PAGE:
Appreciating the Aging Process
While most people fear the prospect of aging, there are some who appreciate its benefits. That is not to say, the process of aging doesn’t come with some negatives, but those can be handled if we look to the science of aging. According to Dr. Linda P. Fried, an epidemiologist and geriatrician who is dean of the Mailman School of Public Health at Columbia University, an aging world population and climbing health care costs have implications for public health in the 21st century. Schools of Public Health like Mailman of Columbia University are attempting to integrate what is known in several fields and to create an interdisciplinary approach to “reflect a new emphasis on health preservation and prevention for every stage of life.” (Karen Pennar, “Unafraid of Aging,” NYTimes, June 25, 2012)
Dr. Fried’s life work has been to foster a tremendous body of scientific research on the process of aging. Before coming to Columbia University 4 years ago, she spent more than 2 decades at Johns Hopkins University studying information on the health of more than 5,000 men and women 65 years and older as part of their Cardiovascular Health Study. She also
analyzed data on 1,00 women over age 65 for Johns Hopkins’ Women’s Health and Aging Study. Armed with this information, she has become a pioneer in the area of frailty in the elderly. She also has developed a simple assessment tool that uses 5 criteria to test for frailty. Researchers now refer to a “frailty syndrome,” a term which she coined.. As part of this syndrome, her younger colleagues are studying how the frail react to various stressors in their environment. “…the frailty syndrome that Dr. Fried describes is at once simple in its constituent elements and complex in the manner in which those elements interact. In a sort of negative synergism, insufficient nutrition can lead to loss of muscle mass, which can reduce strength and walking speed, which in turn reduces overall activity and energy. All of these factors interact to dysregulate the immunological, endocrinological, and other systems in the body.” (Karen Pennar, “Unafraid of Aging, NYTimes, June 25, 2012) Her research is considered as the new gold standard in the area of assessment and treatment of geriatric patients. Her work is studied in every geriatric program in the US.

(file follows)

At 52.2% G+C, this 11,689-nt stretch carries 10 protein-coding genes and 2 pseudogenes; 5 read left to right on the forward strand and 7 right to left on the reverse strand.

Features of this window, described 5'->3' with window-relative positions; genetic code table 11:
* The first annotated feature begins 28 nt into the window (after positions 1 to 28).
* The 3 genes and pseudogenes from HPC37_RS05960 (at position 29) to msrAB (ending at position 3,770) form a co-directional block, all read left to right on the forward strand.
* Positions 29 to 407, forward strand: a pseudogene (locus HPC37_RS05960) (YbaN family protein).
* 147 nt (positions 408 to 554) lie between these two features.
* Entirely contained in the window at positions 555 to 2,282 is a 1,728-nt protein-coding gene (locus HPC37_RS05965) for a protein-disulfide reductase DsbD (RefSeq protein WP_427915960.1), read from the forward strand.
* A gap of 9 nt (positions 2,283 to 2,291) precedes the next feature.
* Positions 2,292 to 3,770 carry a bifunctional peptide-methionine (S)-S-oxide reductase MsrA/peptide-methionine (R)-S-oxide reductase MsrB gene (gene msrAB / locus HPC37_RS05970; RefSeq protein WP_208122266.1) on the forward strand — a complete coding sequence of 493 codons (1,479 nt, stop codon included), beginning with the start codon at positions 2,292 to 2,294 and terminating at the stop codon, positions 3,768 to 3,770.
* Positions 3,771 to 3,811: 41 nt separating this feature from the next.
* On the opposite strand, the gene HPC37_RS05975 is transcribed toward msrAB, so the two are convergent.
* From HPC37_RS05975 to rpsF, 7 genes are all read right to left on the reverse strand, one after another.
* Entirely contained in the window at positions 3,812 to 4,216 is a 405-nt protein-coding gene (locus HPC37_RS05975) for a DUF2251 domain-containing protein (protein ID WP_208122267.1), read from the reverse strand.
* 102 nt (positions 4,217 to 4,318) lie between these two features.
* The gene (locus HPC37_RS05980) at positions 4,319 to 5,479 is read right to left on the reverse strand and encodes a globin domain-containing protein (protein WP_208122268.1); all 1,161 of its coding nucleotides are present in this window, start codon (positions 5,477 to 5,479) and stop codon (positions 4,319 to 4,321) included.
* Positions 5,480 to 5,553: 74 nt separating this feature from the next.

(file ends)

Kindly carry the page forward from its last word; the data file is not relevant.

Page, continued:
At age 63, she herself is a model for what an older adult is capable of doing. She continues to research. Her latest focus is how to engage the elderly in meaningful volunteer work, which could start before a person actually retires and continue into their retirement. Keeping active and engaged, fosters bodily health. Other projects stress cross-disciplinary topics such as disease prevention and housing for the aged. She is devoted to improving the lives of the elderly, and all will benefit from her focus and dedication.
(All information for this feature was taken from the NY Times article previously mentioned.)
Kit Kat has succeeded our beloved Allie Cat, who has a new legal residence. But like Allie, Kit Kat was an orphan. Allie had been found near a parking garage in Portsmouth, and Kit Kat came from a backyard in Virginia Beach. His mother probably gave birth to him in August 2003, because he was found in September around the time of Hurricane Isabel. It’s a miracle he survived all that trauma. It may account for the fact that, despite his size (close to 13 pounds), he is very afraid of strangers and hides when visitors come to his house. When Andrew Hook and his family took him in, he weighed 1 pound, 5 ounces. He now is one of 5 cats the Hooks have–all orphans (1 from Chesapeake, 1 from Williamsburg, and 2 from Savannah, GA). Their stories relate to the 2 Hook daughters who could never resist helping a stray.
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